“An employee was having problems completely emptying gaylords during the process. He concluded that if he could have something that could tilt, he’d get easy access to material. He did the research at home in his free time, and brought the idea to us. We now use this system in both our production and granulation area.”
Classroom and online training has always been a part of the company’s safety program.
In 2013, the company invested in company-wide classroom training with SafeStart, a training program developed by Electrolab Training Systems in Canada. Sekisui SPI chose the program because it emphasizes creating a safety mindset at work, on the road, and at home. To date, 185 employees have logged more than 3000 hr since the program began.
Sekisui SPI also practices the Japanese Kiken Yochi (hazard-anticipation process, called 4RKY), in which potentially dangerous issues are anticipated during four rounds of analysis and resolved before an incident occurs. “The four rounds consist of identifying the potential issue; noting the top two hazards the issue poses; developing countermeasures to solve these hazards; and voting on the two top countermeasures to solve the two top hazards,” Kelley explains.
Sekisui SPI put this practice to test recently. Typically, the company used hand trucks to move barrels of pigment and powder from storage to production. This meant the barrels had to be handled by the employees frequently to keep them stable in transit, and usually had to be lifted for positioning on the weigh scale. “Anticipating a potential injury or spillage, we now move material with barrel lifters that are attached to tuggers,” states Douglass.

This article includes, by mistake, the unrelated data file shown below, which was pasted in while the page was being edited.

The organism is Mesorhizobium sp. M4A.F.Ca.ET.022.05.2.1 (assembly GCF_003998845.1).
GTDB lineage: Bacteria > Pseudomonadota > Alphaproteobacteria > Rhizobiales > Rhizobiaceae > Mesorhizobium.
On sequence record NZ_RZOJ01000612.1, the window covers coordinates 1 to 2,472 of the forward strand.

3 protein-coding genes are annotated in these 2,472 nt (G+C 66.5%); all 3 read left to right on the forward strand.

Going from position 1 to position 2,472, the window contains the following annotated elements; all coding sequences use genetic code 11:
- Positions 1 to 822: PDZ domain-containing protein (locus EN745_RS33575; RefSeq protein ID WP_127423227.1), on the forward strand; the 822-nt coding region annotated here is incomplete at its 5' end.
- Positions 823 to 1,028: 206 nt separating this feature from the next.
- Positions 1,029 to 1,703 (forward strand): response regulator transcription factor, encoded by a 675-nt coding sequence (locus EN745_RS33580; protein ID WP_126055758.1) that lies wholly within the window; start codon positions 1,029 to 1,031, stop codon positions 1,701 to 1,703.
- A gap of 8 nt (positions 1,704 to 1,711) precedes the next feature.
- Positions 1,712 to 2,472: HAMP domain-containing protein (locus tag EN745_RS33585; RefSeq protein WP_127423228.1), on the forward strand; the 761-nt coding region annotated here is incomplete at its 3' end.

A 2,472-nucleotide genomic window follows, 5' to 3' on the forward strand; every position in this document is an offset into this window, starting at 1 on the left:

Sekisui SPI also has an employee safety-suggestion program. Each Friday the EHS team reviews that week’s suggestions, with a champion being assigned to each open item. It also launched a Safety Bucks Program, whereby employees accrue “Safety Bucks” for prizes, depending on their involvement in various aspects of the safety program. It also has a monthly safety contest that encourages and rewards employees for making any suggestion to improve safety. “Recently one employee came up with 28 different suggestions for safety,” states Kelley. “He found 28 different issues, ranging from frayed electrical wires to opportunities to post new signs to indicate hazards and pinch points.”
Cort credits much of the output gains mentioned earlier to safety. “By focusing on safety and not just speed, our employees came up with better methods to improve die and roll changes, which had the unintended impact of improving efficiency.” Still, to Cort, quantifying Sekisui SPI’s safety initiatives in dollars and cents misses the point. “How do we become one of those companies that the millennials want to work for?” he aks. “It starts with safety, with creating a culture that encourages and rewards initiative.”